This is one of the hardest things to do, but you have to stop using your credit cards. Cut them up if you have to!
As a rule of thumb, if you don’t have the money, you don’t need to buy it.
Try a spending freeze to help you detox from your credit cards. It will encourage you to spend more intentionally and save money.
Track your debt payoff
Use a visual to help track your debt payoff. A visual tracker will help keep you motivated. Grab your free debt tracker printable below!
Save a starter emergency fund
I know you’re anxious to pay off debt, but you have to have something to fall back on in an emergency.
So, put all extra money into your savings until you have $1000 saved for emergencies.
An emergency fund will keep you from taking on more debt if an unexpected expense pops up and you can’t wait.
Change your money mindset
You have to make a lifestyle change. Which means thinking about money and spending money differently.
You have to decide to live within your means and spend with intention. This means you have to stop comparing what you don’t have and find contentment with what you do have.
Embracing a more minimalist lifestyle can help you live a more intentional life.
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Don’t miss payments
Make sure to track your bills and pay them on time. You don’t need extra fees for bills paid late!
Frequently asked questions about paying off debt
Here are a couple of the most common questions about paying off debt.
Debt snowball vs. debt avalanche?
Here is the difference between the two debt payoff methods.
|Debt Snowball Method||Debt Avalanche Method|
|Organize and list debts from smallest to largest amount.||Organize and lists debts from highest to smallest interest rate.|
|Pay the minimums plus extra on the smallest debt.||Pay minimums plus extra on the debt with highest interest rate.|
|Roll over payments to next smallest debt and repeat.||Roll over payments to the next highest interest rate and repeat.|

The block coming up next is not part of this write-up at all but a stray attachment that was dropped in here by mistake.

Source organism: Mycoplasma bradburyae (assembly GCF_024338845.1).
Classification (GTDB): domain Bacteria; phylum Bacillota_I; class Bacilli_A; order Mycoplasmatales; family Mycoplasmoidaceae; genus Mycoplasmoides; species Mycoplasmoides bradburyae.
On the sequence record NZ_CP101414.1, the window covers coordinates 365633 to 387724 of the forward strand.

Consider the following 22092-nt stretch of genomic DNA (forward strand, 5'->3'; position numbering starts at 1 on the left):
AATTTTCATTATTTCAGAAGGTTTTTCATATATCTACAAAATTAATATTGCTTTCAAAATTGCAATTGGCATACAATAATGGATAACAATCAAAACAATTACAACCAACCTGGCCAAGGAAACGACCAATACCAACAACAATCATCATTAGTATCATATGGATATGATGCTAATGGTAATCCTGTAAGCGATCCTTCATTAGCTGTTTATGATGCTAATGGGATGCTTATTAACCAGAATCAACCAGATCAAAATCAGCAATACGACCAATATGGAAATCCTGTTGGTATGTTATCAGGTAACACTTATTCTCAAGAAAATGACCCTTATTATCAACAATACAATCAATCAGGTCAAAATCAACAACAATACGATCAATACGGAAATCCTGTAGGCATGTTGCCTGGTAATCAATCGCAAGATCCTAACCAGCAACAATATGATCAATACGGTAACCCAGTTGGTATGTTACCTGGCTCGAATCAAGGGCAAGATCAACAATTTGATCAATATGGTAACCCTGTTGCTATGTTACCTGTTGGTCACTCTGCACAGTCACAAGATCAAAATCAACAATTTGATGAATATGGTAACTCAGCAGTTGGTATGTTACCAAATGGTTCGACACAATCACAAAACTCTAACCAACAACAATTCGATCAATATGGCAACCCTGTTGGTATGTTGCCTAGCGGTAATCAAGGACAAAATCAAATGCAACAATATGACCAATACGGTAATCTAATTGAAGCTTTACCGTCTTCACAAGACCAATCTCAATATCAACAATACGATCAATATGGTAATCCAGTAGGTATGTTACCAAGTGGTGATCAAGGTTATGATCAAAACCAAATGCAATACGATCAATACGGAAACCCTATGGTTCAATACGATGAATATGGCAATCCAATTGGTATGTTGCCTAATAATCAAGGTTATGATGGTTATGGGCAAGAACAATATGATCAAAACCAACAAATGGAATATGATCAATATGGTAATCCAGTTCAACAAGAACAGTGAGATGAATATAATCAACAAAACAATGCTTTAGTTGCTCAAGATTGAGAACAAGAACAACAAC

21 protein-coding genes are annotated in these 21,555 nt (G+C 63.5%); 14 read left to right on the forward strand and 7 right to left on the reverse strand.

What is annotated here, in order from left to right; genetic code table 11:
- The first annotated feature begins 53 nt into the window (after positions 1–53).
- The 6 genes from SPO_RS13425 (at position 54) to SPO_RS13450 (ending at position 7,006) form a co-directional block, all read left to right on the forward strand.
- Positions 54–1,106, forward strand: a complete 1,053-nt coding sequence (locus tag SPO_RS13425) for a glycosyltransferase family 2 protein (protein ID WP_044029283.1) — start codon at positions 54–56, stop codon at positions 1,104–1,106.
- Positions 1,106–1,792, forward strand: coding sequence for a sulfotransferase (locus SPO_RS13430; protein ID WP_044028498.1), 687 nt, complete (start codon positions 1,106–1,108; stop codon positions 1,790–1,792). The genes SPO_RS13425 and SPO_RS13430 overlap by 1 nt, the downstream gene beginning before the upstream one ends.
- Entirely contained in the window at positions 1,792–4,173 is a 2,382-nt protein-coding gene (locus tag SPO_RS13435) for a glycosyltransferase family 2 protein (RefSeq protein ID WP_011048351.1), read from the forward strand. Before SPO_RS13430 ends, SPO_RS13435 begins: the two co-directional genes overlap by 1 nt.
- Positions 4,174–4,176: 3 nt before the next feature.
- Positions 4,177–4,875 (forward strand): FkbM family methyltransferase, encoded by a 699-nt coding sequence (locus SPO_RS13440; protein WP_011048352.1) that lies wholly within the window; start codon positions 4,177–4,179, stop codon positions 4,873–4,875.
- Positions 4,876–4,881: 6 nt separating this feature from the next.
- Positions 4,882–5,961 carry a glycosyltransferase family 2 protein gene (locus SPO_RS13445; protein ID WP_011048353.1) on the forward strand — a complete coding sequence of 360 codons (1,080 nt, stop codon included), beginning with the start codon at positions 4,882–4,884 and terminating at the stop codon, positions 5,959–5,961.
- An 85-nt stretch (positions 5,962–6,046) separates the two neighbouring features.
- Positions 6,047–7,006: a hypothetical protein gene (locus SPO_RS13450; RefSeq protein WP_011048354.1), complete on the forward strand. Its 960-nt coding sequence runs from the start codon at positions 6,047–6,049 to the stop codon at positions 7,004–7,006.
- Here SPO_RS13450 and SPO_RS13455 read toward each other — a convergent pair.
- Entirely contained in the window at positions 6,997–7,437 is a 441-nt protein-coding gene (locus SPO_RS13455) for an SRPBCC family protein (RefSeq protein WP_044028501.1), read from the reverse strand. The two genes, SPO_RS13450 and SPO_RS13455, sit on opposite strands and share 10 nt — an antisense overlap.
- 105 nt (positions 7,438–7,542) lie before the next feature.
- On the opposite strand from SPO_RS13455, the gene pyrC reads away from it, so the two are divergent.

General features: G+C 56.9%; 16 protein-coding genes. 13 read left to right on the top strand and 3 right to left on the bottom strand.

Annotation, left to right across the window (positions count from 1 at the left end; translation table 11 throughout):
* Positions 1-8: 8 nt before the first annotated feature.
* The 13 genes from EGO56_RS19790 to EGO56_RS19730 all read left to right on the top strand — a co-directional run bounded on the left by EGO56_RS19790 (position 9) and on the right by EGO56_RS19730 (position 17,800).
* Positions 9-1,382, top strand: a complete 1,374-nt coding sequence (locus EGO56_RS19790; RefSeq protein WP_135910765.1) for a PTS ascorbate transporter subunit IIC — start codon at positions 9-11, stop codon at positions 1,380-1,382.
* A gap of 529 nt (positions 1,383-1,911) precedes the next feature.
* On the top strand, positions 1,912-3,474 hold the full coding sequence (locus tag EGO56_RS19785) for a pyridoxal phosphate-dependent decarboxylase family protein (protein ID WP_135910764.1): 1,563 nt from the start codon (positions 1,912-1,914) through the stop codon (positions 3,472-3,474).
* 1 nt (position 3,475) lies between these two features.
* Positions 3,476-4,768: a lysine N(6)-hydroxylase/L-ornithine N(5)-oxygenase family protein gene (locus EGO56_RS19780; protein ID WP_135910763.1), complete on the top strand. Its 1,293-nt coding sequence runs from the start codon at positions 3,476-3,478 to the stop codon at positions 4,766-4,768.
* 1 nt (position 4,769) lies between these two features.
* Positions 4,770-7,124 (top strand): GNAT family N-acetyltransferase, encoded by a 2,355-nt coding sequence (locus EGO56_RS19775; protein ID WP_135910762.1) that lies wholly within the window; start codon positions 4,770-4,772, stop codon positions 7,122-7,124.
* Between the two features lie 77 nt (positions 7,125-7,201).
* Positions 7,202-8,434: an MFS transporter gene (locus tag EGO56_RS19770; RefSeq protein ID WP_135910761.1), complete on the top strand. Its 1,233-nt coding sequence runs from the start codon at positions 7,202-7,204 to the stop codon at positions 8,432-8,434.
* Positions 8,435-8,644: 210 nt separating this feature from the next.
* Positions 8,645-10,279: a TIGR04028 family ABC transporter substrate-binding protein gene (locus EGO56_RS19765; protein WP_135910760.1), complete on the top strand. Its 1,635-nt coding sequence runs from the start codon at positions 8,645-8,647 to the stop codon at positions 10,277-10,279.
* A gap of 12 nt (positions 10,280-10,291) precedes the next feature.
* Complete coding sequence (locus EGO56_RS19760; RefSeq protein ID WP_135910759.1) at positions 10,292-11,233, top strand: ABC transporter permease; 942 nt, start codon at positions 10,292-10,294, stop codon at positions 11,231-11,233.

With the debt snowball, you will see faster results that will motivate you to keep going. You’ll pay less interest using the debt avalanche, but it may take longer to achieve those wins, which could result in giving up.
Is it better to pay off debt or save money?
It’s essential to have money set aside for emergencies or unexpected expenses. Therefore, you want to have a starter amount in your emergency fund.
But after you have that starter emergency fund, it is better to pay off your debt. You can’t start building wealth if you have debt stealing your income every month.
What is the best way to pay off debt?
I have tried both the debt snowball and debt avalanche. I (like many others) have succeeded with the debt snowball method and would highly recommend it. But, it does boil down to personal preference.
I felt overwhelmed when I tried the debt avalanche because my highest interest-rate credit card balance was $10,000. I felt like I wasn’t getting anywhere with it because I wasn’t seeing those small wins. Eventually, I gave up (every single time I tried the debt avalanche).
But, when we used the debt snowball method, we saw and experienced those small wins that eventually turned into big wins.
The small wins kept us motivated as we continued through our debt-free journey. Each time we paid off a debt, we got closer to the light at the end of the tunnel.
Is paying off all debt a good idea?
Yes! Not having minimum payments that steal your monthly paycheck frees up more money to build wealth and enjoy.
Did you know Americans pay an average of 120 billion dollars in credit card interest and fees yearly? That’s crazy! Banks make so much money off the interest we pay for stuff we don’t need.
I have not heard of anyone who regrets their decision to pay off their debt.
Debt can wreak havoc on your life. It can lead to living paycheck to paycheck, financial stress, and strained relationships (just to name a few).
But you can break the cycle by taking control of your finances and changing your lifestyle and mindset. Make sure to create a budget, increase your income, and use the debt snowball to slay your debt!
Are you using the debt snowball to pay off debt? Leave a comment below!